Older people who nap often during the day, take note: it may be a factor in developing dementia.
Those who sleep at least once or for more than an hour during the day are 40% more likely to develop Alzheimer’s disease than those who napped less often or for shorter periods. That’s what researchers at the University of California, San Francisco concluded after analyzing data spanning 14 years from more than 1,400 people between the ages of 74 and 88.
For 14 days each year, participants wore a watch-like device that tracked their movements. They underwent neuropsychological tests to evaluate cognition.
Since sleep quality declines with age, some increase in daytime napping is typical. But the researchers noted what it could portend: For those who didn’t develop cognitive impairment over the life of the study, daily nap time increased by an average of 11 minutes a year. Daytime napping rates doubled for those with mild cognitive impairment and nearly tripled after an Alzheimer’s disease diagnosis.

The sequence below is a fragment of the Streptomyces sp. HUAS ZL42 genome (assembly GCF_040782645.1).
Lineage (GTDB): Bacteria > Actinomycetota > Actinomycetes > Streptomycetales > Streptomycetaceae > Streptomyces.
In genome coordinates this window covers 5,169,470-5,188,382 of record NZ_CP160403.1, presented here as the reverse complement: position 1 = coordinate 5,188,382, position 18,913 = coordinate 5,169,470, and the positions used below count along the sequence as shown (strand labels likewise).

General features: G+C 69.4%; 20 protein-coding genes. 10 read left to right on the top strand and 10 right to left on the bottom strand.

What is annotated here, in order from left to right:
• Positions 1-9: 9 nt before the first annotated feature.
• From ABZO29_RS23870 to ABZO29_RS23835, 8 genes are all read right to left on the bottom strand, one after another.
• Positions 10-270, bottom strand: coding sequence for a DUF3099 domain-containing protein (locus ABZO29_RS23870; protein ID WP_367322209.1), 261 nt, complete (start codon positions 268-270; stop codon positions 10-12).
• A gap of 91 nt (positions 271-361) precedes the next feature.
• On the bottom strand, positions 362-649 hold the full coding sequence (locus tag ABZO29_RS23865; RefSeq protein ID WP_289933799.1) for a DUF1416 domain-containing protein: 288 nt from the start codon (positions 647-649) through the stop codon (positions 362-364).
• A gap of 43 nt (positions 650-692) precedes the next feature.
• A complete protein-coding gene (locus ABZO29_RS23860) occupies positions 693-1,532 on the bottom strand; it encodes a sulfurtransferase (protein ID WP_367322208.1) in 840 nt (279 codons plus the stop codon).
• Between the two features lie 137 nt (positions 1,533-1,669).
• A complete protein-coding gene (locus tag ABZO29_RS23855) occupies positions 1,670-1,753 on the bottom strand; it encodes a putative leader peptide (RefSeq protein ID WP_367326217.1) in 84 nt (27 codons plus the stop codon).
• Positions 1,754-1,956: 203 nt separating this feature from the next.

Among people who had normal cognition at the start of the study but later developed Alzheimer’s, those who slept more than an hour a day had a 40% higher risk of the disease.
The researchers believe daytime napping can be a hallmark of brain changes that are independent of nighttime sleep. They point to prior research suggesting the development of tau tangles — abnormal brain proteins and a classic sign of Alzheimer’s — may be affecting cells that keep people awake.
The researchers said the “drastic increase” in nap length and frequency seems to be a crucial signal.
For older people, the message is clear: Don’t sleep on the underlying causes of more daytime napping.